What else can we expect as we negotiate our abrupt transition in climate to a much warmer world?
by Paul Beckwith for World Daily
Abrupt climate change. It is happening today, big time. The northern hemisphere atmospheric circulation system is doing its own thing, without the guidance of a stable jet stream. The jet stream is fractured into meandering and stuck streaked segments, which are hoovering up water vapor and directing it day after day to unlucky localized regions, depositing months or seasons worth of rain in only a few days, turning these locales into water worlds and trashing all infrastructure like houses, roads, train tracks and pipelines. Creating massive sinkholes and catastrophic landslides. And climate change is only getting warmed up.
In the Arctic methane is coming out of the thawing permafrost. Both on land and under the ocean on the sea floor. The Yedoma permafrost in Siberia is now belching out methane at greatly accelerated rates due to intense warming. The collapsing sea ice in the Arctic Ocean is exposing the open ocean to greatly increased solar absorption and turbulent mixing from wave action due to persistent cyclonic activity. Massive cyclonic activity will trash large portions of the sea ice if positioned to export broken ice via the Fram Strait.
What does it all mean? There is no new normal? Far from it. We have lost our stable climate. Likely permanently. Rates of change are greatly exceeding anything in the paleorecords. By at least 10x, and more likely >30x. We are heading to a much warmer world. The transition will be brutal for civilization.
Can we avoid this? Stop it? Probably not? At least with climate reality being suppressed by corporations and their government employees. With their relentless push for more and more fossil fuel infrastructure and mining and drilling.
Craziness, in a nutshell. Temperatures over land surfaces in the far north have been consistently over 25 C for weeks, due to persistent high pressure atmospheric blocks leading to clear skies and unblocked solar exposure. Water temperatures in rivers and streams in the far north have resulted in large fish kills as their ecological mortality thresholds have been exceeded. Many other regions are experiencing strange incidences of animal mortality. Mass migrations of animals towards the poles are occurring on land and sea, at startling rates, in an effort for more hospitable surroundings for survival. Shifting food source distributions is causing even hardier, less vulnerable species to be severely stressed. For example, dolphins are being stranded or dying, birds are dropping out of the sky, and new parasites and bacteria are proliferating with warmer temperatures.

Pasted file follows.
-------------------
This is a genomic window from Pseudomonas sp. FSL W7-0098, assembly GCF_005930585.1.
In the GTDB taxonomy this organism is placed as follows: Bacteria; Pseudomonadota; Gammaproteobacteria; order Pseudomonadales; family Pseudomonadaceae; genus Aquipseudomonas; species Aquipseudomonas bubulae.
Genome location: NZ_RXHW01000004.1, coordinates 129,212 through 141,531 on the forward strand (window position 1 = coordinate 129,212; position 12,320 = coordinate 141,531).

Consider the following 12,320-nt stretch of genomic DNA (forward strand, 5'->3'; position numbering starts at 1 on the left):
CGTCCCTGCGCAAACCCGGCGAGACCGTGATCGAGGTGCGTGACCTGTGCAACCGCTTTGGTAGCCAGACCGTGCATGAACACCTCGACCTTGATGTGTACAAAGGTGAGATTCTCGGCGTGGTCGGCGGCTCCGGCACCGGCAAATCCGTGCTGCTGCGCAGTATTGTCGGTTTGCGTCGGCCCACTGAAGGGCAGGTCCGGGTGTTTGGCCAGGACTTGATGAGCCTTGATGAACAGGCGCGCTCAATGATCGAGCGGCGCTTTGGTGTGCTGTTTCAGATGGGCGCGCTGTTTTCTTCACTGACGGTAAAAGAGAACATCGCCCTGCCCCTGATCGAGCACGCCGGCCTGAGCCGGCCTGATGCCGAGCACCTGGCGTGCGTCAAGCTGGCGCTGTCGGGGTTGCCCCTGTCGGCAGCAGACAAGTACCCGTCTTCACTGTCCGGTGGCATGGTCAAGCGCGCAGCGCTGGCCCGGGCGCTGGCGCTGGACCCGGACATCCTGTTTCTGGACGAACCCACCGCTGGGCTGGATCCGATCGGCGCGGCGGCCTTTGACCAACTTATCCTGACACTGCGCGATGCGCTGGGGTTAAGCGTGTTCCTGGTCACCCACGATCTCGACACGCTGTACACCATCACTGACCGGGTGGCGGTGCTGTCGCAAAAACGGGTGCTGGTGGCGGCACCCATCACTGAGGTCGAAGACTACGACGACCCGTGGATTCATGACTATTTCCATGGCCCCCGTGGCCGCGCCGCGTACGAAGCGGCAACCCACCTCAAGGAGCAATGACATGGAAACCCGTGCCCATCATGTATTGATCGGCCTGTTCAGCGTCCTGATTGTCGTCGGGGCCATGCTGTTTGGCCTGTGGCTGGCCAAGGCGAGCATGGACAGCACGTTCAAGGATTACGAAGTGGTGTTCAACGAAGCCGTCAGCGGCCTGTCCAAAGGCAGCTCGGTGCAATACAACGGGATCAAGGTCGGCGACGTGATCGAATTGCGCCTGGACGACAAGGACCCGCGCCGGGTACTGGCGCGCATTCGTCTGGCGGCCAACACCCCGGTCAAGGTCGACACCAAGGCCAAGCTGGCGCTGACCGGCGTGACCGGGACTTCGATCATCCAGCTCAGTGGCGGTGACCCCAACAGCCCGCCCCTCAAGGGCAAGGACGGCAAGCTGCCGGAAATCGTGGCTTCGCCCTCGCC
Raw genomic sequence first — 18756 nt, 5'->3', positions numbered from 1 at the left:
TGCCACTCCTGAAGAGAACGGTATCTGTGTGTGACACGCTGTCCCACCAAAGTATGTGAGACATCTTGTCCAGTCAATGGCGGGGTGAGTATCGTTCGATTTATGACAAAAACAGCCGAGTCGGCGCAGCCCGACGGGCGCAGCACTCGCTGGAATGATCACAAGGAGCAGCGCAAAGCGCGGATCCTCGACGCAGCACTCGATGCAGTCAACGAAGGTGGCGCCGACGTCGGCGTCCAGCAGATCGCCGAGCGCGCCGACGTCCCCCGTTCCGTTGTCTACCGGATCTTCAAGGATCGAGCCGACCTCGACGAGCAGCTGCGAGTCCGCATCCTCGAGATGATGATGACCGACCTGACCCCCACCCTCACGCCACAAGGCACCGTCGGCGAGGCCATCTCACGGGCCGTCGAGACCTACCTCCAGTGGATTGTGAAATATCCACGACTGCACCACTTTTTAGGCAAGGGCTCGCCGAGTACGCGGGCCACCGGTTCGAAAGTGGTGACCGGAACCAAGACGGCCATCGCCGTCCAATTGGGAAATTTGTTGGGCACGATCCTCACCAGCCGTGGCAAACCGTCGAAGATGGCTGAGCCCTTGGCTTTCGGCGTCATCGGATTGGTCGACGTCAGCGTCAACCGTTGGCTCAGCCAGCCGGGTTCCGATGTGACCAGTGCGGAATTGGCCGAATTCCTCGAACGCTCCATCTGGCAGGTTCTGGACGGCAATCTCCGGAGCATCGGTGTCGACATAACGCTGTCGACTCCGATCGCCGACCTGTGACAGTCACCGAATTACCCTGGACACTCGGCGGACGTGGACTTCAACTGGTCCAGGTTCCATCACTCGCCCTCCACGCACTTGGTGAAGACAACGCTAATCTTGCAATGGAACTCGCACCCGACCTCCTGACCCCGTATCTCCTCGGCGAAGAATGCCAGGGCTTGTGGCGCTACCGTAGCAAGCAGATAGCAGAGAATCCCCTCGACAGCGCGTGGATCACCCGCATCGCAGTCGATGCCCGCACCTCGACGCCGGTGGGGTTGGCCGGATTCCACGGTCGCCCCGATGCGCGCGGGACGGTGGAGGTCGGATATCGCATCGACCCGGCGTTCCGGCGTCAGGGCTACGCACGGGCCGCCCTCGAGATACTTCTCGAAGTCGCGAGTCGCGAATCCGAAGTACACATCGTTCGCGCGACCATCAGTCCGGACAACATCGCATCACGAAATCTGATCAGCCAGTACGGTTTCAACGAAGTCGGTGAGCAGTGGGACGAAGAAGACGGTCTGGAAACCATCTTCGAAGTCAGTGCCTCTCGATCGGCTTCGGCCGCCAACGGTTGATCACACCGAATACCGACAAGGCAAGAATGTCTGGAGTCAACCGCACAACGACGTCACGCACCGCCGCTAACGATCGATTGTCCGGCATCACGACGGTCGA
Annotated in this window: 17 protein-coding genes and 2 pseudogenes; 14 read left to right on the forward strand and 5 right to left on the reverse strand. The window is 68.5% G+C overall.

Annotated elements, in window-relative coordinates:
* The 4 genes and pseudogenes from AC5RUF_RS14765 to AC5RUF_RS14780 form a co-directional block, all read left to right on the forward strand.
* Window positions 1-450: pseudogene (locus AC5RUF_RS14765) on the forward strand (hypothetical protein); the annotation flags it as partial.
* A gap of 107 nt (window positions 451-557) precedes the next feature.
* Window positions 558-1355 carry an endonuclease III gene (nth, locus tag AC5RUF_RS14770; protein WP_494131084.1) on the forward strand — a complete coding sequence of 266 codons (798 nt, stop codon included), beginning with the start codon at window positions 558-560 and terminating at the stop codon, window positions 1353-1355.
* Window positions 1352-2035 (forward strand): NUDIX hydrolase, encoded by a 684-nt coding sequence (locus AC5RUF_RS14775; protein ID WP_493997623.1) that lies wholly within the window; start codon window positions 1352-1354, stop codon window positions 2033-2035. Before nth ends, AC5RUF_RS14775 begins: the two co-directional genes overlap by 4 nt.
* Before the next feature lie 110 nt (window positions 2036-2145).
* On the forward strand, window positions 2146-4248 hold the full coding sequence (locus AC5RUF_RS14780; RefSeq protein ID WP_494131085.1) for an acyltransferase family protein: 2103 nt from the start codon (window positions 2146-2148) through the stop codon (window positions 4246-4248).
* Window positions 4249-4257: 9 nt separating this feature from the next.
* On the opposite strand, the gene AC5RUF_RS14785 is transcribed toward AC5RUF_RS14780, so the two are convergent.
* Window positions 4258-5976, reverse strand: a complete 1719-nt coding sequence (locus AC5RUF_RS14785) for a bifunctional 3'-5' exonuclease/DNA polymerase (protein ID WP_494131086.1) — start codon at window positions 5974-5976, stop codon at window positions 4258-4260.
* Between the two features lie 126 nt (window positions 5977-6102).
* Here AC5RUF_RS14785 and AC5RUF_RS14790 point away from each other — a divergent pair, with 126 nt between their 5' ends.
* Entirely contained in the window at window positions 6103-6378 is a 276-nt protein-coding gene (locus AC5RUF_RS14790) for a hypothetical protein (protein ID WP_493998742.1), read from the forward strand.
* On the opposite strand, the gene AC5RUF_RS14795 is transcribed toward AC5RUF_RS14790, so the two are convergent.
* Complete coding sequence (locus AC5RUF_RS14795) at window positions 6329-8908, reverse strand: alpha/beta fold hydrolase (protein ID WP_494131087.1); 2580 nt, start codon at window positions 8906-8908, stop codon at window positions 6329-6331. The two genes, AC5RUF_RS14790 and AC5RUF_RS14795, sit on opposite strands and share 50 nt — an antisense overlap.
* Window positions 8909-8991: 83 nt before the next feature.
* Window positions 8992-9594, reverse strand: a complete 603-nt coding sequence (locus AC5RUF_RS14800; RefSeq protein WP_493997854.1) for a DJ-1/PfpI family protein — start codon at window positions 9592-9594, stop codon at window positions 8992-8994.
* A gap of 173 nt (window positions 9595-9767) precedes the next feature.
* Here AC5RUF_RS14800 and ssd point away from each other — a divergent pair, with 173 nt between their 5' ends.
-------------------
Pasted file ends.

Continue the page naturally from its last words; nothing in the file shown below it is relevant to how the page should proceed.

In regions of the world undergoing severe droughts the vegetation and soils are drying and fires are exploding in size, frequency, and severity. Especially hard-hit are large regions of the US southwest, southern Europe, and large swaths of Asia. Who knows if forests that are leveled by fire will eventually be reforested; it all depends on what type of climate establishes in the region.
What about coastal regions around the world and sea levels? Not looking too good for the home team. In 2012 Greenland tossed off about 700 Gt (Gt=billion tons) of sea ice, from both melting and calving. As the ice melts it is darkening from concentrated contaminants being exposed, from much greater areas of low albedo meltwater pools, and from fresh deposits of black carbon ash from northern forest fires. Even more worrying are ominous signs of increasing movement. GPS sensor anchored to the 3 km thick glaciers hundreds of km from the coast are registering increased sliding. Meltwater moulins are chewing through the ice from the surface to the bedrock and are transporting heat downward, softening up the ice bonded to the bedrock and allowing sliding. Eventually, large chunks will slide into the ocean causing tsunamis and abrupt sea level rises. Many regions of the sea floor around Greenland are scarred from enormous calving episodes in the past.